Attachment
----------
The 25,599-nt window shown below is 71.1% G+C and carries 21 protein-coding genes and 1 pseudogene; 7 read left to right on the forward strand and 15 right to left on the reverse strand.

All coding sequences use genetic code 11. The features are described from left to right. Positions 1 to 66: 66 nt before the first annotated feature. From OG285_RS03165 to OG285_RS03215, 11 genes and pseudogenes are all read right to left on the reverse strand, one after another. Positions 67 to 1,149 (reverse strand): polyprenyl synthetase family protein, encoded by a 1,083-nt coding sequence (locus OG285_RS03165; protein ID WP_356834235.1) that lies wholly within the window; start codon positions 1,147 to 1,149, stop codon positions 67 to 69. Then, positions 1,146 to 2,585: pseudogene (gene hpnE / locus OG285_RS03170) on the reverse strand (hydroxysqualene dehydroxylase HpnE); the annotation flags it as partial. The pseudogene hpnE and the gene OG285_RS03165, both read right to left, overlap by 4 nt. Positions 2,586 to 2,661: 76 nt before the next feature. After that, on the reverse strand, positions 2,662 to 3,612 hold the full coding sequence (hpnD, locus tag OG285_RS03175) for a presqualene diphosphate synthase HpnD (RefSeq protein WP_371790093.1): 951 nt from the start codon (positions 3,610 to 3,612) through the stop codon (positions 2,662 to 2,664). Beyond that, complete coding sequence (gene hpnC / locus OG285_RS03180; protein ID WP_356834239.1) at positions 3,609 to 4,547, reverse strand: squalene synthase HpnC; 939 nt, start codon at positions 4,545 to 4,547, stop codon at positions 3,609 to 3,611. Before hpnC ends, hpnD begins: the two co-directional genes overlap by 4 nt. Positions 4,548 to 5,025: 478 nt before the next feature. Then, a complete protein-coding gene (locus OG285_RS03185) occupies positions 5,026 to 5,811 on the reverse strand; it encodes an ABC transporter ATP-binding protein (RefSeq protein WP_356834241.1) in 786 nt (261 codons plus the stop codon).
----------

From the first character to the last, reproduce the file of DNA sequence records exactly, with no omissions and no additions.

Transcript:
The 25,599-nt window shown below is 71.1% G+C and carries 21 protein-coding genes and 1 pseudogene; 7 read left to right on the forward strand and 15 right to left on the reverse strand.

All coding sequences use genetic code 11. The features are described from left to right. Positions 1 to 66: 66 nt before the first annotated feature. From OG285_RS03165 to OG285_RS03215, 11 genes and pseudogenes are all read right to left on the reverse strand, one after another. Positions 67 to 1,149 (reverse strand): polyprenyl synthetase family protein, encoded by a 1,083-nt coding sequence (locus OG285_RS03165; protein ID WP_356834235.1) that lies wholly within the window; start codon positions 1,147 to 1,149, stop codon positions 67 to 69. Then, positions 1,146 to 2,585: pseudogene (gene hpnE / locus OG285_RS03170) on the reverse strand (hydroxysqualene dehydroxylase HpnE); the annotation flags it as partial. The pseudogene hpnE and the gene OG285_RS03165, both read right to left, overlap by 4 nt. Positions 2,586 to 2,661: 76 nt before the next feature. After that, on the reverse strand, positions 2,662 to 3,612 hold the full coding sequence (hpnD, locus tag OG285_RS03175) for a presqualene diphosphate synthase HpnD (RefSeq protein WP_371790093.1): 951 nt from the start codon (positions 3,610 to 3,612) through the stop codon (positions 2,662 to 2,664). Beyond that, complete coding sequence (gene hpnC / locus OG285_RS03180; protein ID WP_356834239.1) at positions 3,609 to 4,547, reverse strand: squalene synthase HpnC; 939 nt, start codon at positions 4,545 to 4,547, stop codon at positions 3,609 to 3,611. Before hpnC ends, hpnD begins: the two co-directional genes overlap by 4 nt. Positions 4,548 to 5,025: 478 nt before the next feature. Then, a complete protein-coding gene (locus OG285_RS03185) occupies positions 5,026 to 5,811 on the reverse strand; it encodes an ABC transporter ATP-binding protein (RefSeq protein WP_356834241.1) in 786 nt (261 codons plus the stop codon).